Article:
A Value-Driven Modeling Approach for Crossover Services

A Value-Driven Modeling Approach for Crossover Services

Zhengli Liu, Bing Li, Jian Wang, Yu Qiao
Copyright: © 2020 |Pages: 19
DOI: 10.4018/IJWSR.2020070102
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In recent years, crossover services have attracted wide attention as an emerging service mode in the modern service industry. Crossover services can offer values that cannot be provided by single-domain services, and they usually need to cross the boundaries of domains, organizations, and processes, which puts forward more challenges for requirements modeling and analysis under the crossover scenarios. Given the characteristics of crossover services, the authors propose a value-driven meta-model framework from multiple viewpoints to support the requirements analysis of crossover services, which consists of three parts: a value network, a goal network, and a service network. Based on the proposed meta-model framework, a value-driven crossover service modeling tool is developed to help requirements analysts in requirements analysis and design, and a case study is presented to illustrate the usage of the proposed approach. Finally, we evaluate our methods and tools using a controlled experiment, and the experimental results show the effectiveness of the approach.
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1. Introduction

With the rapid development of modern service industry, crossover services, a new kind of services become increasingly popular, which are viewed as outcomes of modern service industry developed to an advanced stage (Wu et al., 2016). The business scope of crossover services is no longer limited to a single domain, but expands to multiple domains. For example, the largest online payment service, Alipay, has extended its service scope to takeout services, travel services, social services, and digital campus services. Crossover services aim to expand value chains and build a sound business ecosystem, so as to achieve sustainable profits and enhance the core competitiveness of enterprises (Jones et al., 2015). Therefore, crossover service has become a popular trend in the modern service industry, and there has been a dramatic upsurge in crossover convergence, merger and acquisition activities over the past years (Basuil et al., 2017; Li et al., 2016). The dynamic market needs and globalization trend bring great pressure to crossover service providers. To maintain competitive in an uncertain market environment, it is essential to focus on both technology decisions and business values when developing new software services (Aurum et al., 2007).

However, due to the lack of a sound and clear value definition, service providers usually do not fully consider whether each participant involved in the value network can achieve the value they expect, which leads to the failure of some crossover services (Basuil et al., 2017). A sound value proposition defined at the stage of requirements analysis is thus important because it is helpful for each stakeholder to make profits in multi-way collaborations (Akkermans et al., 2003). Particularly in crossover scenarios, customers are reluctant to switch from their original services to the new crossover services, unless they can realize the added values offered by the new services. Therefore, it is important to consider value propositions of stakeholders in designing crossover services. Traditional value propositions are often stated informally by utilizing natural language, which may lead to a lack of common understanding among different stakeholders, who represent different enterprises and vary in focus (Akkermans et al., 2003). Therefore, a formal value modeling framework is needed to identify and characterize the value expectations of stakeholders at the early stage of requirements analysis.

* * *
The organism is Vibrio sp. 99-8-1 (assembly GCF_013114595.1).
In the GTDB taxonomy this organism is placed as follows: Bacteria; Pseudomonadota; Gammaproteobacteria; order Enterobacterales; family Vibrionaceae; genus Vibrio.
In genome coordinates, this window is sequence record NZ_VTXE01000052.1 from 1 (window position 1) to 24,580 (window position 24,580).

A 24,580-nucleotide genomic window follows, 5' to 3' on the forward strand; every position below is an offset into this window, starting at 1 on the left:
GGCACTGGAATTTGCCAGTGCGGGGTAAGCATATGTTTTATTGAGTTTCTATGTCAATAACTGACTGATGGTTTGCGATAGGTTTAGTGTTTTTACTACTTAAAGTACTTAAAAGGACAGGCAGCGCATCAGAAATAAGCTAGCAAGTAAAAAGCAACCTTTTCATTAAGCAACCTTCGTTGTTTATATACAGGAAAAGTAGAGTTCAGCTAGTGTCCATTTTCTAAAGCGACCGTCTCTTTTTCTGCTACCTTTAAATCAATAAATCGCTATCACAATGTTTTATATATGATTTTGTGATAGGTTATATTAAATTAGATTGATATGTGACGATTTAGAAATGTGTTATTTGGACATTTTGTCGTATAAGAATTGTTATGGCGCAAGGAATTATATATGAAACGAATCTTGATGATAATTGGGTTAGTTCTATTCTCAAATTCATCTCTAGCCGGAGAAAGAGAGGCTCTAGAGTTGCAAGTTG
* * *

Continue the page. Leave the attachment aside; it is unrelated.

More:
Crossover services usually involve the convergence of different business organizations and different value chains (Yin et al., 2018). The crossover convergence process needs to be considered from both business and technology perspectives. Besides the value proposition analysis, there are many other challenges in the open and dynamic crossover scenarios. On the one hand, new target users in the crossover domains increase the difficulties of capturing their potential requirements or real intentions. On the other hand, service resources from various domains usually heterogeneous, complex and dynamical, which also brings difficulties to the design of crossover service (Wu et al., 2016). Faced with these obstacles, the challenging issues to be addressed in requirements analysis and design of crossover services are: how to describe the value proposition and business goals of stakeholders and how to provide service-based solutions for subsequent development stages.

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